According to Senate President pro Tem Darrell Steinberg's office, the $588 million proposal would fund shovel-ready water projects, clear away some regulations and help water agencies use existing supplies more efficiently. More specifically, it would increase the use of clean recycled water, encourage conservation programs and expand the use of captured storm-water
About $470 million would come from Proposition 84 bond funds currently in the governor's January budget proposal; the bill would speed up the use of that money, rather than waiting for the budget to become law in July. The rest of the money would come from Prop 1E bond funds, cap-and-trade revenues and the state's general fund.
The urgency legislation could be unveiled within days – with the goal of enacting it into law in the next few weeks.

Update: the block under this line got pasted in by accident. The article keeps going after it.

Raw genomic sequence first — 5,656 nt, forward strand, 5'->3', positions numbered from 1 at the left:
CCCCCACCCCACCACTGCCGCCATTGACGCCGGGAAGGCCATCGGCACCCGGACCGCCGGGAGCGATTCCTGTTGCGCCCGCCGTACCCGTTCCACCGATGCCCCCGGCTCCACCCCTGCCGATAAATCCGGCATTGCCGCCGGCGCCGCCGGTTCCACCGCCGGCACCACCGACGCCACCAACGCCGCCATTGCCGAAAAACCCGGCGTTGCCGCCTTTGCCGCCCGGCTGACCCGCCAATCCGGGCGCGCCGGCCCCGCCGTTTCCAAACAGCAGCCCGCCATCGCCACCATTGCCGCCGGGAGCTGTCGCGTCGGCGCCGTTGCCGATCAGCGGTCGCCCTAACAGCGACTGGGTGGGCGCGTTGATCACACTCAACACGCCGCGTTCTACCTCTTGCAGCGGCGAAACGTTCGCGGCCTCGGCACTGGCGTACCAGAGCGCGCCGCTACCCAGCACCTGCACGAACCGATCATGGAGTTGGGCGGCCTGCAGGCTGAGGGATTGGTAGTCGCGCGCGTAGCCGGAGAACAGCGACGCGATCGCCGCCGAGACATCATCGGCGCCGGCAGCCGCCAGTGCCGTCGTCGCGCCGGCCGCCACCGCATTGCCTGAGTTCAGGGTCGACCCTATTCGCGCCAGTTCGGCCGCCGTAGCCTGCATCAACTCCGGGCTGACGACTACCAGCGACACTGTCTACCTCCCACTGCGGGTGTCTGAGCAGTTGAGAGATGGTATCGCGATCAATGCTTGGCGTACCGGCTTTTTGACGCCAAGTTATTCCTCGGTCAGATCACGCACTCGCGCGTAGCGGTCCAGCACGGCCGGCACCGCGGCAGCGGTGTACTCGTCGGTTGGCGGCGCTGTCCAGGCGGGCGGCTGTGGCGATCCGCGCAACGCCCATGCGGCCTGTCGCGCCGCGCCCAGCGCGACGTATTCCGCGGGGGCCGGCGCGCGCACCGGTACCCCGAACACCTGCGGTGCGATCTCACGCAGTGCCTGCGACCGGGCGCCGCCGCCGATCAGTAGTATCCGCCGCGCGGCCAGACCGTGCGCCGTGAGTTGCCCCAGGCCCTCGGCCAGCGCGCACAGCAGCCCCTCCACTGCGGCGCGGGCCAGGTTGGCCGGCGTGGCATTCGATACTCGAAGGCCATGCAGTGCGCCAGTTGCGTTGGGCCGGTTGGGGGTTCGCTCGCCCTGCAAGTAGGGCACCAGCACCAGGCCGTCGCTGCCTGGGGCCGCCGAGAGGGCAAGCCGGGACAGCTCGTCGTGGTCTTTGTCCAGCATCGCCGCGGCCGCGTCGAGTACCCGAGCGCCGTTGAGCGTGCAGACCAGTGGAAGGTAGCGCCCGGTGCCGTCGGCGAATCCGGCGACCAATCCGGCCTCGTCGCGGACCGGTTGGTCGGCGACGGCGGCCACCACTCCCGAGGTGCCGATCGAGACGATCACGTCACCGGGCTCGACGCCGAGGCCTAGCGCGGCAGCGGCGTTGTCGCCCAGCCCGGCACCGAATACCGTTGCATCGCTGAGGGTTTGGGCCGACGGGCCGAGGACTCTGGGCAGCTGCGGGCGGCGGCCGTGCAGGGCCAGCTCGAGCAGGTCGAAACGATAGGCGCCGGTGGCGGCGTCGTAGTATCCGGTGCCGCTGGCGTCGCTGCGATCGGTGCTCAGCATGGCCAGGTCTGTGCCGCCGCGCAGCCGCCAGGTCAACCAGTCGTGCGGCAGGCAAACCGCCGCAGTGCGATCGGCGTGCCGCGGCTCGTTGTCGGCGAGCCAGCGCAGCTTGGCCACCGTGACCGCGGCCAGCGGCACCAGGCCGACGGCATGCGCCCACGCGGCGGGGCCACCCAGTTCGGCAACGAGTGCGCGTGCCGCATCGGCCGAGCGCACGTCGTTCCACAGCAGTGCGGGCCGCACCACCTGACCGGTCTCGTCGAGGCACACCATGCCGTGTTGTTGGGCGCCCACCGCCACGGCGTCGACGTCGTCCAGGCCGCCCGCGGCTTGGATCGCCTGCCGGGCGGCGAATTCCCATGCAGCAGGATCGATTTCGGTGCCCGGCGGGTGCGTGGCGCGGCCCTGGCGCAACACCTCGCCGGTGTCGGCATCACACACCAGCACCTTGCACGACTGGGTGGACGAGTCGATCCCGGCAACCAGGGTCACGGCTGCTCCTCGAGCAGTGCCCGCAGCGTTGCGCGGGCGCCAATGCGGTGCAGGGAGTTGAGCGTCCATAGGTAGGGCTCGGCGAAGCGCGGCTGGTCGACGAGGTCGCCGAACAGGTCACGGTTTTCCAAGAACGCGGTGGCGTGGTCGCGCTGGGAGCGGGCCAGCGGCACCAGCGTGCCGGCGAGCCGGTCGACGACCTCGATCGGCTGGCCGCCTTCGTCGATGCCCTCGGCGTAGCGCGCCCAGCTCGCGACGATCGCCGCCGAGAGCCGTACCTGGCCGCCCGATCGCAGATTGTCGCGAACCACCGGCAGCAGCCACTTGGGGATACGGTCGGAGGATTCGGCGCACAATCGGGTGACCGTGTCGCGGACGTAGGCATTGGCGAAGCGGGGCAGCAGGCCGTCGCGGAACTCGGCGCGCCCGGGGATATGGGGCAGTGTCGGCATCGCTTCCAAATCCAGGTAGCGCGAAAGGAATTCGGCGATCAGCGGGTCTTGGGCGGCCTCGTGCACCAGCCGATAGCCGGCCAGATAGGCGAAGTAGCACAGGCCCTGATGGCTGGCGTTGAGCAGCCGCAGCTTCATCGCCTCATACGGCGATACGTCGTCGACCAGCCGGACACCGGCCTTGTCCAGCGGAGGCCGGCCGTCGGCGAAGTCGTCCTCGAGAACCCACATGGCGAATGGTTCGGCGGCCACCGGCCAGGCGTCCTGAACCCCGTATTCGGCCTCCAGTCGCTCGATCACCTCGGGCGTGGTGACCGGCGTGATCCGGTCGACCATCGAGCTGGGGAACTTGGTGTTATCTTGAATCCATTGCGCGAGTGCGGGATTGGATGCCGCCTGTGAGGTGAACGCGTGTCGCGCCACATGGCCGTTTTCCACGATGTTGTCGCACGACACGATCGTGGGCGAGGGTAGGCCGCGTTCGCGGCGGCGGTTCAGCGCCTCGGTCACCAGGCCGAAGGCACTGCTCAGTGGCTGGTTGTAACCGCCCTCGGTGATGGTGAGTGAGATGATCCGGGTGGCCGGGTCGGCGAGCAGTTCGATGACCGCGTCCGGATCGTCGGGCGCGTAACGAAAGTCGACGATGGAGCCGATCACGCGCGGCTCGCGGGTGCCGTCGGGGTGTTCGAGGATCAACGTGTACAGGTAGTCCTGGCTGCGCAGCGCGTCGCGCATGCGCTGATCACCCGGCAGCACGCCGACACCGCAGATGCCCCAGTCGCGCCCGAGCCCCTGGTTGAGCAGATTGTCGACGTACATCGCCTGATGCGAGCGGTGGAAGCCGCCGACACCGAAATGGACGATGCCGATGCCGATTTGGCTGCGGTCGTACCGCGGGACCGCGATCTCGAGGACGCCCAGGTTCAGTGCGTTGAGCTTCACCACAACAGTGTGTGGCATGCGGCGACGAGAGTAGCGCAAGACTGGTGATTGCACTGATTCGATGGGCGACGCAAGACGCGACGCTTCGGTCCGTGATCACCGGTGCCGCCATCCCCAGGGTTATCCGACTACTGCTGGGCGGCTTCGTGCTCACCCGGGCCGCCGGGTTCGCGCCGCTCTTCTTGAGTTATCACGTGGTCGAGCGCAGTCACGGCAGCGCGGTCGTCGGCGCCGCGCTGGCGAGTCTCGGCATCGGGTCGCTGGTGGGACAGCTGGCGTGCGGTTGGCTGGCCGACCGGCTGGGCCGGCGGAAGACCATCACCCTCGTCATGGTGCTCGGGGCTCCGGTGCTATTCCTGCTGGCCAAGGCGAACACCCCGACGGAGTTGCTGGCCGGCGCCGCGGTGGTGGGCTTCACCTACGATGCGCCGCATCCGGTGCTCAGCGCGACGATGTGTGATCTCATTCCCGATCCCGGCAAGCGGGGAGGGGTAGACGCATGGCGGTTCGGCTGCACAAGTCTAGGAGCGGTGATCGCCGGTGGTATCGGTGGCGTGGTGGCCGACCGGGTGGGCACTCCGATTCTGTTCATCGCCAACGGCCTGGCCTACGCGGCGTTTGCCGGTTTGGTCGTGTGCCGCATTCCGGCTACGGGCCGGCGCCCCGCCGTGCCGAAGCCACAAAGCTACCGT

In the meantime, Brown had some advice for Californians as he met with water managers in Los Angeles Thursday:
"Don’t flush more than you have to, don’t shower longer than you need to, and turn the water off when you’re shaving or brushing your teeth."
~Gov. Jerry Brown
High school football concussions, tax relief on home loan modifications, and homeowners association watering requirements – all subjects of bills signed Monday by California Gov. Jerry Brown.
California has approved tough new water restrictions, but how they’ll be enforced depends on where you live.
Many people living in small Central Valley communities in California are watching their wells run dry. US Agriculture Secretary Tom Vilsack announced more federal aid to help those hurt by the drought.
AP - U.S. Agriculture Secretary announced drought aid to help rural Californians.
Conserving water might have a negative financial affect on some California water agencies.